ENDNOTES:

[1] For a discussion of the “Eastern Question” see: Б. Поповић, Источно питање (Београд, 1928).

[2] Today is known that almost all former Orthodox Serbs in Bosnia-Herzegovina and Raška (Sandžak) who became converted to Islam are “Bosniaks”, former Orthodox Serbs converted to Roman Catholicism in Croatia, Dalmatia, Slavonia and Bosnia-Herzegovina are “Croats” and former Orthodox Serbs converted to Islam in Kosovo-Metohija became “Albanians” (Arbanasi). In Kosovo-Metohija existed Arnauts (Arnautaši) – converted former Orthodox Serbs to Islamic faith who still did not lose their ethnic identity before they finally became Albanians. It is estimated that c. 30% of present-day Albanians in Kosovo-Metohija are of Serb origin (Д. Т. Батаковић, Косово и Метохија у српско-арбанашким односима (Београд: Чигоја штампа, 2006), p. 33−36).

[3] On emperor Stefan Dušan and his empire see: М. Стевановић, Душаново Царство (Београд: Књига-комерц, 2001).

[4] For information on Mehmed the “Conqueror” see: J. Hammer, Historija Turskog/Osmanskog/Carstva, I, (Zagreb: Ognjen Prica, 1979), pp. 151−252.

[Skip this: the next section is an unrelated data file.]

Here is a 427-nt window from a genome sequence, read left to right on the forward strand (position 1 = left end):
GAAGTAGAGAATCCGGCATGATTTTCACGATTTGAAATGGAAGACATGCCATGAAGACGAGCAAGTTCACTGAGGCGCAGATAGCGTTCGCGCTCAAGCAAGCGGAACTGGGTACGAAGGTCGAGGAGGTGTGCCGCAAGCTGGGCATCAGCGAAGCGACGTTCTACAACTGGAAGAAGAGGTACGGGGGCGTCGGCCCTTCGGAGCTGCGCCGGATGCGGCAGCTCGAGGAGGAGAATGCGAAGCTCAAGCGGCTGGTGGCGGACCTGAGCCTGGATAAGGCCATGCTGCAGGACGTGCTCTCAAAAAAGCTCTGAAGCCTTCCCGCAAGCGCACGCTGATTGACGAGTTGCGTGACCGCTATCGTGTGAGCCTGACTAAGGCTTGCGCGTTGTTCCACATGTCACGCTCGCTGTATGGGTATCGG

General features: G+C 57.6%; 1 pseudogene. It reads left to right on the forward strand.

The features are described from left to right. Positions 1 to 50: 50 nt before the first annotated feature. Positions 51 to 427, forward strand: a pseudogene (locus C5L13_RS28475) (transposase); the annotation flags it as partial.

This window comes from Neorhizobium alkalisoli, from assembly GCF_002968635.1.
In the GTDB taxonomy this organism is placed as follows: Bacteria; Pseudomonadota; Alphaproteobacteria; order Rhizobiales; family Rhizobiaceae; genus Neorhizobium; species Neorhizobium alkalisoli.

[5] H. Inalçik, The Ottoman Empire: The Classical Age 1300–1600 (London, 1973), p. 27.

[6] I. Božić, S. Ćirković, M. Ekmečić, V. Dedijer, Istorija Jugoslavije (Beograd: Prosveta, 1973), see the map on p. 136.

[7] H. W. V. Temperley, History of Serbia (New York, 1969), p. 106.

[8] However, the Armenians and the Jews were exempted from devşirme taxation (В. Ћоровић, Историја Срба (Београд: БИГЗ, 1993), p. 373).

[9] About devşirme see more in LookLex Encyclopaedia: http://i-cias.com/e.o/devsirme.htm.

[10] F. Singleton, A Short History of the Yugoslav Peoples (Cambridge, 1989), p. 38.

[11] A timar was an inheritable solders’ small land-property.

[12] I. Božić, Istorija Jugoslavije, p. 137.

[13] On the Ottoman feudal, state’s and military systems see in: Историја народа Југославије. Књига друга од почетка XVI до краја XVIII века (Београд: Просвета, 1960), pp. 9−38